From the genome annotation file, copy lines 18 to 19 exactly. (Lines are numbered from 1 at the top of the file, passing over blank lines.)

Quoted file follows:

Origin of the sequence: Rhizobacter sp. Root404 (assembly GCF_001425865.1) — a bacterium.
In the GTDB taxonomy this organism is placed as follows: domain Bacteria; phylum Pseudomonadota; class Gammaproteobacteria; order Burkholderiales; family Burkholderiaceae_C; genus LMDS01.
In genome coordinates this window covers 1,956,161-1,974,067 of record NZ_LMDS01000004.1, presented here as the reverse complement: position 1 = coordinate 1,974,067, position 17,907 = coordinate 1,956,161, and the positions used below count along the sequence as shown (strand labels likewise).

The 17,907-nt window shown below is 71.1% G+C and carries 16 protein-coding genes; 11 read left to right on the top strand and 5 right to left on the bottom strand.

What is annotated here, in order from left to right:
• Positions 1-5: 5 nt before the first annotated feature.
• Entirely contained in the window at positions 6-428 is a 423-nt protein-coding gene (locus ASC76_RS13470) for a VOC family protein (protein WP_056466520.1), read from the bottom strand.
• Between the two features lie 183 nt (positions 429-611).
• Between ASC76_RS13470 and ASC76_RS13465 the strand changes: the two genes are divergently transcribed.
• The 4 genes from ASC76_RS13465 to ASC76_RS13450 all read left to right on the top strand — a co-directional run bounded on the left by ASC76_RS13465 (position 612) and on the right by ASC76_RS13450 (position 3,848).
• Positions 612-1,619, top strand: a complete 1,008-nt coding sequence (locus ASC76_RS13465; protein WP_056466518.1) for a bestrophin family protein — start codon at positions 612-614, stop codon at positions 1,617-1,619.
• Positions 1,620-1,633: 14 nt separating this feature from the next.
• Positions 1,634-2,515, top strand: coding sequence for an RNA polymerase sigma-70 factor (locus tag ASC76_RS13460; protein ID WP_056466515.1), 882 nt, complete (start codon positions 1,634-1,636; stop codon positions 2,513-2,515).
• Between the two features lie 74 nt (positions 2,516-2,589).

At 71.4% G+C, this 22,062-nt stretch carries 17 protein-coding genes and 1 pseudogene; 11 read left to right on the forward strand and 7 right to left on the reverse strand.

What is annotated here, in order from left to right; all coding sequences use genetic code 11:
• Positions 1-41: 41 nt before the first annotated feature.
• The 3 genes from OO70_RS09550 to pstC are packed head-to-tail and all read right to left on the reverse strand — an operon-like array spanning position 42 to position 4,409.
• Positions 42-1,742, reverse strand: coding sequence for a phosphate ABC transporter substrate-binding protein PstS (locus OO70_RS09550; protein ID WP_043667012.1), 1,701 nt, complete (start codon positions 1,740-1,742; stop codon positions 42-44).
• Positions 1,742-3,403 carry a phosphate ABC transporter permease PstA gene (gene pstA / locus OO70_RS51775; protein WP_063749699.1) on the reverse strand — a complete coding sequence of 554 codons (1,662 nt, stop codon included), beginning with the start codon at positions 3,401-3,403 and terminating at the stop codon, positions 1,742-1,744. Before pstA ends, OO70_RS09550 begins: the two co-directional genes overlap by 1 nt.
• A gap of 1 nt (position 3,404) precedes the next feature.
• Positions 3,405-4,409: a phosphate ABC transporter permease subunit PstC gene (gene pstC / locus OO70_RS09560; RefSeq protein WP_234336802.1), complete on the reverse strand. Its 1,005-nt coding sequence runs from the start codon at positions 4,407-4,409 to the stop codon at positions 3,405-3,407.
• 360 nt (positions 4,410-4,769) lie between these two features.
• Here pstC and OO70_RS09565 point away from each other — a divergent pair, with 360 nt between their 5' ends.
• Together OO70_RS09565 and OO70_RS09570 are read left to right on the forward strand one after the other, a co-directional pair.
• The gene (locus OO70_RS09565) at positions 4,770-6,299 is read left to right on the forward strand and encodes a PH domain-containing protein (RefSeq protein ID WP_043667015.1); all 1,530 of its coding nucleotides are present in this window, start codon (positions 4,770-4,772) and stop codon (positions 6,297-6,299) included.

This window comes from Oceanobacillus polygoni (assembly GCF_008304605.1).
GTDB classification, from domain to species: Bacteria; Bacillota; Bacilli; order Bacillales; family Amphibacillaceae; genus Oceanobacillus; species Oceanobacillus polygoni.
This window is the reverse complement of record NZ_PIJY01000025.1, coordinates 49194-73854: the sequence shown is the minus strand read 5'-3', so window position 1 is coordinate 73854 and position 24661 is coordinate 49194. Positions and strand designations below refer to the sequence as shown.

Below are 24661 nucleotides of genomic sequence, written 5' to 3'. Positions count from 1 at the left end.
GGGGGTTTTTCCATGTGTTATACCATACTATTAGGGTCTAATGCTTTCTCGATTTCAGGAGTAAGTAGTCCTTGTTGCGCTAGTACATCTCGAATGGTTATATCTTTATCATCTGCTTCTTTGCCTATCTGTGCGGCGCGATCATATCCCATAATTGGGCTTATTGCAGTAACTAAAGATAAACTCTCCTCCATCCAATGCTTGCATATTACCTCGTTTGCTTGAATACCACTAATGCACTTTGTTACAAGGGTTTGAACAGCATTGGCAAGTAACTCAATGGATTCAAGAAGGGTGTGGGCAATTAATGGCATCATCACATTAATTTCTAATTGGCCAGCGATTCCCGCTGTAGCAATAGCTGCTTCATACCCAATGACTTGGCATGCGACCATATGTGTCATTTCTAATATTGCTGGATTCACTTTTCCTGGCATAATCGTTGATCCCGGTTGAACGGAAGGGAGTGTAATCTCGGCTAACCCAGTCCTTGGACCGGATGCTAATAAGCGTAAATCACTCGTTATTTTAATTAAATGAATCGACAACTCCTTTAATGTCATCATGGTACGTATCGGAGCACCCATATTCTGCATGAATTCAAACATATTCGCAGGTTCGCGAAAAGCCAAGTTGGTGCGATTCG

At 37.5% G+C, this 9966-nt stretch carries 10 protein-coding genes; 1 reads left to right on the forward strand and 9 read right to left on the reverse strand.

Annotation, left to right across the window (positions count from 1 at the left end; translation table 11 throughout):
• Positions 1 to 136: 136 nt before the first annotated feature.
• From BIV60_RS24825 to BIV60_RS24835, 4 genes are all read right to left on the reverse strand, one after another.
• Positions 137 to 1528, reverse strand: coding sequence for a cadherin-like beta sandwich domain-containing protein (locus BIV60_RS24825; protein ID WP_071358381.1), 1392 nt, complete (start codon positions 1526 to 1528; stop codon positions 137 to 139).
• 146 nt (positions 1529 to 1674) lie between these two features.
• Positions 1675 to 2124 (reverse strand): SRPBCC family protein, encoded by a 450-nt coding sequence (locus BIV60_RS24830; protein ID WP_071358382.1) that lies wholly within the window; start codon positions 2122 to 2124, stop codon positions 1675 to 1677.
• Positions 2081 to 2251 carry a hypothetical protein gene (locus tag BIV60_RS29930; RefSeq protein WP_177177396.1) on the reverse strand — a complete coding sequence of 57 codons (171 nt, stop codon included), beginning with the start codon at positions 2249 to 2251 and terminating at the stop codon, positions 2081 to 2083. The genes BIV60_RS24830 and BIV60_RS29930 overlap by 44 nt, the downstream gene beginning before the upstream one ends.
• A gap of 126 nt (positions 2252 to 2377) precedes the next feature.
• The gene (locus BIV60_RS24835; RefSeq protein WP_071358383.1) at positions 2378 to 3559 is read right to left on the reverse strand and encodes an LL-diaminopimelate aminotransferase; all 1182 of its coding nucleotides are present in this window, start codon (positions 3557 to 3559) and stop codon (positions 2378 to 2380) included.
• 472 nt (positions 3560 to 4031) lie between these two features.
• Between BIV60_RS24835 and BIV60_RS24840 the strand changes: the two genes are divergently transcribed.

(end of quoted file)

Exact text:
• The 3 genes from OO70_RS09550 to pstC are packed head-to-tail and all read right to left on the reverse strand — an operon-like array spanning position 42 to position 4,409.
• Positions 42-1,742, reverse strand: coding sequence for a phosphate ABC transporter substrate-binding protein PstS (locus OO70_RS09550; protein ID WP_043667012.1), 1,701 nt, complete (start codon positions 1,740-1,742; stop codon positions 42-44).